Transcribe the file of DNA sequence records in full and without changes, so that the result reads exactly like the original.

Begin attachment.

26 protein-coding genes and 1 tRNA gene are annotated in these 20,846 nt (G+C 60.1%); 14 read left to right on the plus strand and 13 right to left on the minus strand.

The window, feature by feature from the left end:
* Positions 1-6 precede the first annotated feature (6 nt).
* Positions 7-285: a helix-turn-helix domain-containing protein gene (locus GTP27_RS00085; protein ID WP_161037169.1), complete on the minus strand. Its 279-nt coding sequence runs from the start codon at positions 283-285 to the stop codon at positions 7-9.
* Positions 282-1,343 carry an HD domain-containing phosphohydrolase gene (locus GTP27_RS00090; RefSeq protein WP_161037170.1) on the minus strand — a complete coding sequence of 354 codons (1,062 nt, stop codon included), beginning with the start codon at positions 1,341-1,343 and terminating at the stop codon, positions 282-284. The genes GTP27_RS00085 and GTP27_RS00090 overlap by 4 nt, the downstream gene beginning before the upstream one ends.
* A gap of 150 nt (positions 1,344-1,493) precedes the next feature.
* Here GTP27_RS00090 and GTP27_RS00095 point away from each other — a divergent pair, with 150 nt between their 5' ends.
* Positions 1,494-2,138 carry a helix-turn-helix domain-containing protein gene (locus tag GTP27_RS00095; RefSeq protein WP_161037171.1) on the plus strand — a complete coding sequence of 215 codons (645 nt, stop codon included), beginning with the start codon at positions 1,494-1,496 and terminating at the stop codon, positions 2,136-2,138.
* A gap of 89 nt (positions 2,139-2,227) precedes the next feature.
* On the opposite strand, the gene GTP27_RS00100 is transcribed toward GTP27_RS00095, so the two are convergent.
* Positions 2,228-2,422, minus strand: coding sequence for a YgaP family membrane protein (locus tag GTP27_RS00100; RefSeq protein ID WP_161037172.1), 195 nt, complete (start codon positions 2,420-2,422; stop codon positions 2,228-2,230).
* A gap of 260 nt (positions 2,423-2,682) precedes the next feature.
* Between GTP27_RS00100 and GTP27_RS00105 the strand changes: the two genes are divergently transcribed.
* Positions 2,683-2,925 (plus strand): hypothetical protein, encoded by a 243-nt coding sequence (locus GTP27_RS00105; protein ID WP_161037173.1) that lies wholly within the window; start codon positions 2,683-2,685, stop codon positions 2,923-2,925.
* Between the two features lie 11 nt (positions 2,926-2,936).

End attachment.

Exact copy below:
26 protein-coding genes and 1 tRNA gene are annotated in these 20,846 nt (G+C 60.1%); 14 read left to right on the plus strand and 13 right to left on the minus strand.

The window, feature by feature from the left end:
* Positions 1-6 precede the first annotated feature (6 nt).
* Positions 7-285: a helix-turn-helix domain-containing protein gene (locus GTP27_RS00085; protein ID WP_161037169.1), complete on the minus strand. Its 279-nt coding sequence runs from the start codon at positions 283-285 to the stop codon at positions 7-9.
* Positions 282-1,343 carry an HD domain-containing phosphohydrolase gene (locus GTP27_RS00090; RefSeq protein WP_161037170.1) on the minus strand — a complete coding sequence of 354 codons (1,062 nt, stop codon included), beginning with the start codon at positions 1,341-1,343 and terminating at the stop codon, positions 282-284. The genes GTP27_RS00085 and GTP27_RS00090 overlap by 4 nt, the downstream gene beginning before the upstream one ends.
* A gap of 150 nt (positions 1,344-1,493) precedes the next feature.
* Here GTP27_RS00090 and GTP27_RS00095 point away from each other — a divergent pair, with 150 nt between their 5' ends.
* Positions 1,494-2,138 carry a helix-turn-helix domain-containing protein gene (locus tag GTP27_RS00095; RefSeq protein WP_161037171.1) on the plus strand — a complete coding sequence of 215 codons (645 nt, stop codon included), beginning with the start codon at positions 1,494-1,496 and terminating at the stop codon, positions 2,136-2,138.
* A gap of 89 nt (positions 2,139-2,227) precedes the next feature.
* On the opposite strand, the gene GTP27_RS00100 is transcribed toward GTP27_RS00095, so the two are convergent.
* Positions 2,228-2,422, minus strand: coding sequence for a YgaP family membrane protein (locus tag GTP27_RS00100; RefSeq protein ID WP_161037172.1), 195 nt, complete (start codon positions 2,420-2,422; stop codon positions 2,228-2,230).
* A gap of 260 nt (positions 2,423-2,682) precedes the next feature.
* Between GTP27_RS00100 and GTP27_RS00105 the strand changes: the two genes are divergently transcribed.
* Positions 2,683-2,925 (plus strand): hypothetical protein, encoded by a 243-nt coding sequence (locus GTP27_RS00105; protein ID WP_161037173.1) that lies wholly within the window; start codon positions 2,683-2,685, stop codon positions 2,923-2,925.
* Between the two features lie 11 nt (positions 2,926-2,936).